Fault Lines travels to Chicago to investigate the role of the police union contract in creating a code of silence.
Join Al Jazeera's social media community
The Stream is a social media community with its own daily TV show.
“The movement of the street is against my office. I’m fulfilling your demands,” Armenian Prime Minister Serzh Sargsyan declared as he handed in his resignation on Monday.
Sargsyan’s announcement ended 11 days of anti-government demonstrations demanding his removal from office. The news of his resignation sparked celebrations across the country and within Armenian diaspora communities around the world.
Sargsyan had been appointed prime minister this month after serving 10 years as the country's president. Critics saw the move as a Putin-style power grab given it was term limits that had forced him to step down as president in March.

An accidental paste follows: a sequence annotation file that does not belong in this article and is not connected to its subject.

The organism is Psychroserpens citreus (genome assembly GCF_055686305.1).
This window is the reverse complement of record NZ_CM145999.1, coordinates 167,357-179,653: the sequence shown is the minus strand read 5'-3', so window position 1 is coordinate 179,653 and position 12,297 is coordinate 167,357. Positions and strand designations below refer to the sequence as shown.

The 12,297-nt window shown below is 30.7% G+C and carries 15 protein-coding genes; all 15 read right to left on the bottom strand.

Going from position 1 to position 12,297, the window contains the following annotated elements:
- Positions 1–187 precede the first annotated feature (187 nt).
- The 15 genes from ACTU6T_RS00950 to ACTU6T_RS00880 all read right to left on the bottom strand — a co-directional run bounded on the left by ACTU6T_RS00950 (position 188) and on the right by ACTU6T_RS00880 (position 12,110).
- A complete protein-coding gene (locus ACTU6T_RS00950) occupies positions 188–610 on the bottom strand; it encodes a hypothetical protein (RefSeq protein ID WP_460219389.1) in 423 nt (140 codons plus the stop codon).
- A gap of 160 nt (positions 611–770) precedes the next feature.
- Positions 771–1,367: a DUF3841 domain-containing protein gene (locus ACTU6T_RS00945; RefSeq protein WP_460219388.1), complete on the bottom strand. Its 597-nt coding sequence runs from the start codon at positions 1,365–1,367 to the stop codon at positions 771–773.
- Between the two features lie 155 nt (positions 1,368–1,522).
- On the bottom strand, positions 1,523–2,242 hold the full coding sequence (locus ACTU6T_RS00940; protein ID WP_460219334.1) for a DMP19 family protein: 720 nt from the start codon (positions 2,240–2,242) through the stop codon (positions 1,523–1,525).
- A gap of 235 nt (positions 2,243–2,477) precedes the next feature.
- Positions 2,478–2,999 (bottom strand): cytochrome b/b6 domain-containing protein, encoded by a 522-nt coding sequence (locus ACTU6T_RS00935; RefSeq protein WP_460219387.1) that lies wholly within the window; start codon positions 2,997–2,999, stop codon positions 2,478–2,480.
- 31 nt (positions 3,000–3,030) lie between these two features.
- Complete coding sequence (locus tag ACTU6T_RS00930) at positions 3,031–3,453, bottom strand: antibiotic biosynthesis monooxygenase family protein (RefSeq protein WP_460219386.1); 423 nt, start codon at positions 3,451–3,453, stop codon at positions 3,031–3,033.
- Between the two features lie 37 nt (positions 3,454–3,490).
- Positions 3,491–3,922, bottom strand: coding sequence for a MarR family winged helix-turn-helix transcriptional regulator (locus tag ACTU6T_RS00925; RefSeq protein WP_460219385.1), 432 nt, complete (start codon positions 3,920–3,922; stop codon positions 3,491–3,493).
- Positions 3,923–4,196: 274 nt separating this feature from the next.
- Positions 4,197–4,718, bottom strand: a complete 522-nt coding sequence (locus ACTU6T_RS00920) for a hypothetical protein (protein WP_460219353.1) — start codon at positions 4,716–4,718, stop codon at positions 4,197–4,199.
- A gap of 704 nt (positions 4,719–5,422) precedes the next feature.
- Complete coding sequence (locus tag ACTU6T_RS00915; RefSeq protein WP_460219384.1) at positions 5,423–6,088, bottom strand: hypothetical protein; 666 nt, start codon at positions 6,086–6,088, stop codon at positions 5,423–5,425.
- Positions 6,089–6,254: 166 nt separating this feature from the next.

The movement against Sargsyan was largely led by opposition leader Nikol Pashinyan, who is now calling for a snap parliamentary election. Pashinyan and others are worried Sargsyan may still be an influential figure behind the scenes in the ruling Republican party of Armenia.
So what’s next? We discuss on this episode of The Stream.
On this episode of The Stream, we speak with:
Armen Grigoryan @GrigoryanArmen
Richard Giragosian @Richard_RSC
Director, Regional Studies Center
Babken DerGrigorian @babken
Salpi Ghazarian @salpighazarian
Institute of Armenian Studies Director, University of Southern California
Armenia opposition leader demands snap election after PM resigns - Al Jazeera
Why Armenians call for a velvet revolution - The Green Political Foundation
What do you think? Leave your thoughts in the comments below.